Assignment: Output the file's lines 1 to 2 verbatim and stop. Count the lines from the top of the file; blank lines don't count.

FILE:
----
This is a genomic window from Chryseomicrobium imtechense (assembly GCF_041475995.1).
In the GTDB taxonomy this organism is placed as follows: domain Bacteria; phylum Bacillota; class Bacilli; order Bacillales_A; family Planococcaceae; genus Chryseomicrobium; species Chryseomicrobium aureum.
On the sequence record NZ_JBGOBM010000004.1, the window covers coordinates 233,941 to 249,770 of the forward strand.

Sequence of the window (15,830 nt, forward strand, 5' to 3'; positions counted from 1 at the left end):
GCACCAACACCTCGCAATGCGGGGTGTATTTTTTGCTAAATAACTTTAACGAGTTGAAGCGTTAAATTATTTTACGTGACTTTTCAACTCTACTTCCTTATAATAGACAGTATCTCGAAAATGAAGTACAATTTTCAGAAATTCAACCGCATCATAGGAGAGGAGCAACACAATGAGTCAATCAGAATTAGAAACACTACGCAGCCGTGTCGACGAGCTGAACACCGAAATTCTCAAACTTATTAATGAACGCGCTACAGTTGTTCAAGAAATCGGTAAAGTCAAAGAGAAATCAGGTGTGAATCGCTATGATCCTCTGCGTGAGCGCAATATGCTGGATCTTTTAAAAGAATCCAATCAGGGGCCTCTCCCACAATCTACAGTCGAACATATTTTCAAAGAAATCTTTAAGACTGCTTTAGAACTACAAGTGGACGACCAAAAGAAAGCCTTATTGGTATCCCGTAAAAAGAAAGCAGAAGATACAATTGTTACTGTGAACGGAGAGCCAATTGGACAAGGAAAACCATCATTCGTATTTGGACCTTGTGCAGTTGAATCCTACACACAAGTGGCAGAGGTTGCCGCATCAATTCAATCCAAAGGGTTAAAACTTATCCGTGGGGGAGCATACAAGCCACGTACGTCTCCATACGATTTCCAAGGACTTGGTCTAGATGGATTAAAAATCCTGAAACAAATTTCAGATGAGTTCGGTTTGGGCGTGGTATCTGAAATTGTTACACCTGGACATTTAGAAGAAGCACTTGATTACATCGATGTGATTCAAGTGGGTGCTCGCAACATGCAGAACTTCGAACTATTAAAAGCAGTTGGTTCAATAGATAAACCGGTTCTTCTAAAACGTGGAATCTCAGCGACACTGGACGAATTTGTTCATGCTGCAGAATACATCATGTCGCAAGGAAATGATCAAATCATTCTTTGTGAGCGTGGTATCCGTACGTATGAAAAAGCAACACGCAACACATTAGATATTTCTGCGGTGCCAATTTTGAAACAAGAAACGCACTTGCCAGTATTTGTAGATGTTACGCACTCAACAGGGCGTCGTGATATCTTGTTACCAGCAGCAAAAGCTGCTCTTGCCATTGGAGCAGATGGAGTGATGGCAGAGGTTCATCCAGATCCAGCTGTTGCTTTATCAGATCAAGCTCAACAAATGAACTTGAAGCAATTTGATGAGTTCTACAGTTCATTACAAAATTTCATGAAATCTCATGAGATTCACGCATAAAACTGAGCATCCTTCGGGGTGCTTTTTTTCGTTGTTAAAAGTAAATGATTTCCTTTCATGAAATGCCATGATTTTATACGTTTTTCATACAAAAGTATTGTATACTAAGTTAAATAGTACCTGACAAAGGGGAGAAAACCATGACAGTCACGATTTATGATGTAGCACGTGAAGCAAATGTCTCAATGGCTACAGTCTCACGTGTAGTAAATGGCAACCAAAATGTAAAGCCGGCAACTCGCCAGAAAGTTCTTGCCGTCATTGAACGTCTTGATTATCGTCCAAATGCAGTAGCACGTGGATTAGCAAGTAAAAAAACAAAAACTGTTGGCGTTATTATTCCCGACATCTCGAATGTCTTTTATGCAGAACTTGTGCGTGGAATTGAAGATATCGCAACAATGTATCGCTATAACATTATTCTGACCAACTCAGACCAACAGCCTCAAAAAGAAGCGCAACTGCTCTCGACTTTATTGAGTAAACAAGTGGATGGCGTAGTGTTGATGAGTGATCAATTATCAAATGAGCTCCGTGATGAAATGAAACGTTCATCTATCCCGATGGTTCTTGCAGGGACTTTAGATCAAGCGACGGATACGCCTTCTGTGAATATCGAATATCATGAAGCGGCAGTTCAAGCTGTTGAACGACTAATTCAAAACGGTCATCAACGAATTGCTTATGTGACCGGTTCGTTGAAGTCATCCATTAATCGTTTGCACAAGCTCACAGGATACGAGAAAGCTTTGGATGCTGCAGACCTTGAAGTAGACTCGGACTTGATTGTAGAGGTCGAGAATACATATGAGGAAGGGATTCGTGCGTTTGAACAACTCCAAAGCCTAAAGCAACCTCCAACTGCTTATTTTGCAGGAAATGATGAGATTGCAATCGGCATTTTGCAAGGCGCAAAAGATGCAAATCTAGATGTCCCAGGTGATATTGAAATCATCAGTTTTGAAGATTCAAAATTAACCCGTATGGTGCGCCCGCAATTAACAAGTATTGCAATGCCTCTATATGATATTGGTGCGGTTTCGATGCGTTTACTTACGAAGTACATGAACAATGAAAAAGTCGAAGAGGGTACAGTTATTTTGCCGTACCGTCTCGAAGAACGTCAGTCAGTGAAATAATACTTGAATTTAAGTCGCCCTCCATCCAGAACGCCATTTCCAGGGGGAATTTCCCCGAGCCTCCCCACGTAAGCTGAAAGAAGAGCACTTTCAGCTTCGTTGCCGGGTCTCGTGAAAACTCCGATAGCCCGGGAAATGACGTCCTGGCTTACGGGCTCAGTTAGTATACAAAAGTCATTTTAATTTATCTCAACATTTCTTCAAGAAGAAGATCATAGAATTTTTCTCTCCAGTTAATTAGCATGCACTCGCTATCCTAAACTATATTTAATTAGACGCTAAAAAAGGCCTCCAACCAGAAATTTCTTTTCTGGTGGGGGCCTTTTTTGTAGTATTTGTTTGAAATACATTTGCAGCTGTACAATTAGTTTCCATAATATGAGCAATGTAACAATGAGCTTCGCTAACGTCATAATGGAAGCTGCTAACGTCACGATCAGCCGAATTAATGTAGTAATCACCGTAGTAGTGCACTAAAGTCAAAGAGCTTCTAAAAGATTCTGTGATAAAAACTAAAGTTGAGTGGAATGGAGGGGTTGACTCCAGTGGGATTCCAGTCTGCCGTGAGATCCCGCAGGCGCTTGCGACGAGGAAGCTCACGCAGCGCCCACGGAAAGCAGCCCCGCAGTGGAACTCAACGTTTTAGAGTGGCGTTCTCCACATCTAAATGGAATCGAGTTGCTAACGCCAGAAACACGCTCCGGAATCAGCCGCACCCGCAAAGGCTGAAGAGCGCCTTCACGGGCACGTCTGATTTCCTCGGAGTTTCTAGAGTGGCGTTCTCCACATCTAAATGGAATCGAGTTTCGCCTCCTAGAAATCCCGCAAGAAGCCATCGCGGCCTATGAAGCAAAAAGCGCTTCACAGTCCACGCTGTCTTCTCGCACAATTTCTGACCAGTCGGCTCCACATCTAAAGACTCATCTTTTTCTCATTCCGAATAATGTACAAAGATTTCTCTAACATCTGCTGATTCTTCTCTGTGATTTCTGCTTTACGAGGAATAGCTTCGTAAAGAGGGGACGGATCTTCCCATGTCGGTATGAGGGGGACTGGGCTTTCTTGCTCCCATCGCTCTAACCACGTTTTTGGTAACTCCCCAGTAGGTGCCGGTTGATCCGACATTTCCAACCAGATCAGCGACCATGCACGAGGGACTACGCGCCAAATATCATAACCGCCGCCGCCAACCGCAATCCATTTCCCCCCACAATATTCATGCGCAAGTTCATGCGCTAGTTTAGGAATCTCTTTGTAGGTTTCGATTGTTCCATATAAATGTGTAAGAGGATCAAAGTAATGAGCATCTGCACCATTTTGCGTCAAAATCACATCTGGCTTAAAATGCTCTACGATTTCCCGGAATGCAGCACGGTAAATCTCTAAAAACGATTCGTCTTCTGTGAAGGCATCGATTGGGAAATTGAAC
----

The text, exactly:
This is a genomic window from Chryseomicrobium imtechense (assembly GCF_041475995.1).
In the GTDB taxonomy this organism is placed as follows: domain Bacteria; phylum Bacillota; class Bacilli; order Bacillales_A; family Planococcaceae; genus Chryseomicrobium; species Chryseomicrobium aureum.